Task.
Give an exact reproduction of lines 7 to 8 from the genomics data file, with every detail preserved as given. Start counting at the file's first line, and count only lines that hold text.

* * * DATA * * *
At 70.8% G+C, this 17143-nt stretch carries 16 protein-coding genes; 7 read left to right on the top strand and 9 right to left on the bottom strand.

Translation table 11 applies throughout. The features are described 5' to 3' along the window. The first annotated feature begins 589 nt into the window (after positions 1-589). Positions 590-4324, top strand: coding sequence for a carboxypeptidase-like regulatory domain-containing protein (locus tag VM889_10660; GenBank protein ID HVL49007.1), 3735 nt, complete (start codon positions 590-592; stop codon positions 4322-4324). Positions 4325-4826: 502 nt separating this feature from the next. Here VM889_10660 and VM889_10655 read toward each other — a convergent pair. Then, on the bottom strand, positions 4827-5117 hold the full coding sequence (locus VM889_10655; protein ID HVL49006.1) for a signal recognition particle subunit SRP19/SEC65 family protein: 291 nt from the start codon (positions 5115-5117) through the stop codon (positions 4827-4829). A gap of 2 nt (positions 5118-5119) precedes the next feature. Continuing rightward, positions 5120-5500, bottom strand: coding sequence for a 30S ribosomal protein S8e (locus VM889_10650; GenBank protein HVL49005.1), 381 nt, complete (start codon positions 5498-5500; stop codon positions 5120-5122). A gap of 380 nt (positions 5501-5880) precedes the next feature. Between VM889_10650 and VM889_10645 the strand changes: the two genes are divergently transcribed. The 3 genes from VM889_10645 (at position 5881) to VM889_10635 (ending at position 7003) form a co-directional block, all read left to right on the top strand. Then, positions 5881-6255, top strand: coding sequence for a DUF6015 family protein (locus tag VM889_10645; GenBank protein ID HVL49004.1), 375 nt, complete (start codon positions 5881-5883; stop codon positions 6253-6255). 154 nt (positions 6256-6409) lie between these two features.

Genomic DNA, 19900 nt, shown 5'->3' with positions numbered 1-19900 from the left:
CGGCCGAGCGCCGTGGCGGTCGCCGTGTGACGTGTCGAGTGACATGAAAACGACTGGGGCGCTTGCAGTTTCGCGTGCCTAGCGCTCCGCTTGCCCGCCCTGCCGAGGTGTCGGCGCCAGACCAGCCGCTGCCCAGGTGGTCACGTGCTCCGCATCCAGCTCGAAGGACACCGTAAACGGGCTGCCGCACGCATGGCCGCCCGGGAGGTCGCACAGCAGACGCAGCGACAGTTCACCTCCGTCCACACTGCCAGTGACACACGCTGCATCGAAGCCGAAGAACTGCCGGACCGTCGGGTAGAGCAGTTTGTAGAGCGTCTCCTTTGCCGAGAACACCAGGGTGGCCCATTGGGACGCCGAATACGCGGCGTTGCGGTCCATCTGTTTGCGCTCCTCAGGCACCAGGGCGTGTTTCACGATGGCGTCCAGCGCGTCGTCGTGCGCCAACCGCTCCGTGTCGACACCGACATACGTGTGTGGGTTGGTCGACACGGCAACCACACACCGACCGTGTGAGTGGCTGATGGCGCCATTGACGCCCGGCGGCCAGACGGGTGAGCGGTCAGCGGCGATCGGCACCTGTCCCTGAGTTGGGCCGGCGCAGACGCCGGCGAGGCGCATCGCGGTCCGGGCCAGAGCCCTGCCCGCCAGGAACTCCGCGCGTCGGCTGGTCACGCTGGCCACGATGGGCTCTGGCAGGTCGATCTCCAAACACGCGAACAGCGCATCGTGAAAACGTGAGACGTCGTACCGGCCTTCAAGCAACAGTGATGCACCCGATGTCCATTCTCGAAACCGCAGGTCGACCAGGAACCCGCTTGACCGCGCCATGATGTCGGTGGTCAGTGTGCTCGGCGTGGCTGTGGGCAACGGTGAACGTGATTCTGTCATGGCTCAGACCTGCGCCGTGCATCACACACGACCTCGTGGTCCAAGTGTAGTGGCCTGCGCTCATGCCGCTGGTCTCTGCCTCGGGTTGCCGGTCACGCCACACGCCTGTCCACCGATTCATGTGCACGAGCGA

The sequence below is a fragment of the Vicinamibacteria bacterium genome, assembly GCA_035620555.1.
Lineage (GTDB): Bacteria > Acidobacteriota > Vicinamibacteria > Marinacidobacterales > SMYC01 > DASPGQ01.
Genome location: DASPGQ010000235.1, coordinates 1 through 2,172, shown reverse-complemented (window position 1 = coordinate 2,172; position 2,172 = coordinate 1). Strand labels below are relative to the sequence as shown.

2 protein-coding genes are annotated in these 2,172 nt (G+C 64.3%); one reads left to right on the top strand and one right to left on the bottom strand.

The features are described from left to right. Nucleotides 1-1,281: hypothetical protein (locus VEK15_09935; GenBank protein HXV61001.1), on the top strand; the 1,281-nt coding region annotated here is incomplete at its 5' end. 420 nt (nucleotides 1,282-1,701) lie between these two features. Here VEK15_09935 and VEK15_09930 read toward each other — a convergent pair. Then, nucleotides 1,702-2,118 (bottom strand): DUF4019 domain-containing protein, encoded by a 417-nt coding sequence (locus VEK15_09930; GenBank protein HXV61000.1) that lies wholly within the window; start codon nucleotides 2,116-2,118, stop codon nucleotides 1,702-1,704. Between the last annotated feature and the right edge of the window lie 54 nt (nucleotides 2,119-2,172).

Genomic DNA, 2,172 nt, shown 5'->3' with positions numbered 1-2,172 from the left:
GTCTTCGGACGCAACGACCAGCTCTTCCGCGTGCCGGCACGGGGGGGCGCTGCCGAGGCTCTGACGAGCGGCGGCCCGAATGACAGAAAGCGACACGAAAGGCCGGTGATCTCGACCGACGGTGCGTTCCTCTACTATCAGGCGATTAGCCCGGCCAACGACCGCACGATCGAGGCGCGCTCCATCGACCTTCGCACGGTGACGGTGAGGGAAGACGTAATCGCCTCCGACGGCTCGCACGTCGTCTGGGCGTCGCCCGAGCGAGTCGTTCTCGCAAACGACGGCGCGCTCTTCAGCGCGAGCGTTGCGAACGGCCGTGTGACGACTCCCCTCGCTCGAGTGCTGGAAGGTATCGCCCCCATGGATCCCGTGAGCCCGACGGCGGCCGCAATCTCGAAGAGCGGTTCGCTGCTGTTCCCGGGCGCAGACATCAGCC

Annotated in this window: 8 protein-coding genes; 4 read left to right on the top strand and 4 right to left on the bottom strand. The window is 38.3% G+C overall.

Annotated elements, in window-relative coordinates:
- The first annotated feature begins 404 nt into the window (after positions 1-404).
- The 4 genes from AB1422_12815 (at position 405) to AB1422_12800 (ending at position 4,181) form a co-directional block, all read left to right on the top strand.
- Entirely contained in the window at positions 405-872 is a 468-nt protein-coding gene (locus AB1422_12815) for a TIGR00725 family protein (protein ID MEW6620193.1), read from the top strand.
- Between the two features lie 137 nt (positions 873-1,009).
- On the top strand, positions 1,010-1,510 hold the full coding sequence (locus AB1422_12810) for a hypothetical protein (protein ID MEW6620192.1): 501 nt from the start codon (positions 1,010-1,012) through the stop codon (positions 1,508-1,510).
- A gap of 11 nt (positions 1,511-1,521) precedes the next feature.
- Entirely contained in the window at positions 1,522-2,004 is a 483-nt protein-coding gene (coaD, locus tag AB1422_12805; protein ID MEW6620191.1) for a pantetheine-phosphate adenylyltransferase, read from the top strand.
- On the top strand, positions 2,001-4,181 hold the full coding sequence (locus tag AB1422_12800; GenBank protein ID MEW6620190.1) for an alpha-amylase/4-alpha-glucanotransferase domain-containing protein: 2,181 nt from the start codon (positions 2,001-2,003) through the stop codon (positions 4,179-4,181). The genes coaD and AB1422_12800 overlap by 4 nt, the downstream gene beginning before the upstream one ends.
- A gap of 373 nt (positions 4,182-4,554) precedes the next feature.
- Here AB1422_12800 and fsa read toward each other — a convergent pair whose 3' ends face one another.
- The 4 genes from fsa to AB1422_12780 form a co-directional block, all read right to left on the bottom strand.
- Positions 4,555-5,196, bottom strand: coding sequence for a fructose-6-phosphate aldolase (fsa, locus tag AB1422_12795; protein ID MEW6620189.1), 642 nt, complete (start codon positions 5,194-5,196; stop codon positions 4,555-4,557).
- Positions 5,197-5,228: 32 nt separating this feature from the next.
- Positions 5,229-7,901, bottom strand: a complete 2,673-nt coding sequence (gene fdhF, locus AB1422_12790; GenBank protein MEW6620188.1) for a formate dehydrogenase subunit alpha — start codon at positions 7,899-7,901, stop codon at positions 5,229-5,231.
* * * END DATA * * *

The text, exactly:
Genome location: DASPGQ010000235.1, coordinates 1 through 2,172, shown reverse-complemented (window position 1 = coordinate 2,172; position 2,172 = coordinate 1). Strand labels below are relative to the sequence as shown.

2 protein-coding genes are annotated in these 2,172 nt (G+C 64.3%); one reads left to right on the top strand and one right to left on the bottom strand.